This Play Wins is a love it or hate it theatrical tornado

Veronica Appia

Editor-in-Chief

This Play Wins emits a special kind of humour.

You may have to mentally prepare yourself for the theatrical schizophrenia that director JP Faienza and his team of screwballs (Will Ellis, Roberto Ercoli, Sarah Harwood, and Mallory Morganhave in store, because the show is absolutely ridiculous. And there will be farting. Lots of farting.

This type of comedy is not for everyone. If you are above dippy satire and bathroom jokes you should probably skip this one.

The show is a preposterous semi-parody of Aristophanes’ The Clouds – an ancient Greek comedy (written in 419 BCE) that criticizes the intellectual mindset of the Athenian people.

At the beginning of This Play Wins, Faienza warns the audience that the show is very, very loosely based on Aristophanes’ work. That’s because in the ensuing 75 minutes, everything and its mother will be mashed into the show: melodramatic kitchen sink drama, satirized theatre school games, a broomstick’s debut as Zeus, an improvised “massage” conga line involving the entire audience – should I go on?

Each audience member is asked to vote on which scenes they like and which scenes they want to axe for the following performance. The audience also votes on whether they would like to bring back scenes that were omitted from the previous night. This always gets a “yes” vote, because who isn’t a little curious?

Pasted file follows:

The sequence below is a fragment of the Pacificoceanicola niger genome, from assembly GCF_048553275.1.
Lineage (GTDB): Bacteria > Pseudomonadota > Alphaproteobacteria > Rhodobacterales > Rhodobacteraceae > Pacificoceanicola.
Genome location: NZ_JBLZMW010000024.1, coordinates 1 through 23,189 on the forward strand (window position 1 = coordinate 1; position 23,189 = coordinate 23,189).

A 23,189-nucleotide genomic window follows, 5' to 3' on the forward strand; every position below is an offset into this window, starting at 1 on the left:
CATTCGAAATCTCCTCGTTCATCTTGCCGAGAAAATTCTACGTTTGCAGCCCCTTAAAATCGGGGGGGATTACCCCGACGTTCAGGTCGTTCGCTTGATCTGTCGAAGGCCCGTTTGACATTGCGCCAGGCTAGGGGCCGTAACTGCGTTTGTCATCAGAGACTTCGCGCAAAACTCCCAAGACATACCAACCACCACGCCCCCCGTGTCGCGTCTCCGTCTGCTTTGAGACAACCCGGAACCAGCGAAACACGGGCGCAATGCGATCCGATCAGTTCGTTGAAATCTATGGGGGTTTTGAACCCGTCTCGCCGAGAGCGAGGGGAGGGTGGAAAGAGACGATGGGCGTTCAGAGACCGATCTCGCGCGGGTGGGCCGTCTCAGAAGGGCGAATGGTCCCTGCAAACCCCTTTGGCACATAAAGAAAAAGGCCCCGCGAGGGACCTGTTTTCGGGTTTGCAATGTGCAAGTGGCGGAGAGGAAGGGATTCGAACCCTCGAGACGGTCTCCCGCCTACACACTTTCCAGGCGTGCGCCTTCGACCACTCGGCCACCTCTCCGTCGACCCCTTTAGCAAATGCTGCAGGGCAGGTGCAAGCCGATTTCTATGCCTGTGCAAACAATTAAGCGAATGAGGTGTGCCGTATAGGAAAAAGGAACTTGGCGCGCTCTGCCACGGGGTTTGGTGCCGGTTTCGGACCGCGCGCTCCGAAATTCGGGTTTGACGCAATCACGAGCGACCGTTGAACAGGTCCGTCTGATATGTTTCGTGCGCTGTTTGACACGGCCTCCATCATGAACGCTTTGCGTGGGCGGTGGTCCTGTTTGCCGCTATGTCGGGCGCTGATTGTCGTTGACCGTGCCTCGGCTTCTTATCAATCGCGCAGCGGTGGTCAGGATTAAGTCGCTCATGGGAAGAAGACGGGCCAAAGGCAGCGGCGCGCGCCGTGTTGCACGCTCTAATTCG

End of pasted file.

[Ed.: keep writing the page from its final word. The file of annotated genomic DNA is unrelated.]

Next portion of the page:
Faienza takes a satirical, twisted and almost-Brechtian approach to the show, testing the equipment in front of us, remaining on the stage for the entire duration of the show, directing the actors as they go, forgetting which scenes come next, and giving a poorly-devised closing speech outlining his need for audience approval.

The actors (Faienza included) demonstrate that they are talented comedic performers, no doubt about it, though the material is, more often than not, questionable at best.

I feel that it is impossible to walk out of this play thinking it was mediocre. You will like it, or you will loathe it. It wasn't for me, but I'd be lying if I said there weren't audience members having a ball. 

Presented by The Shaker Secessionists, This Play Wins runs at The Theatre Centre until Aug. 15. For more information, visit www.summerworks.ca.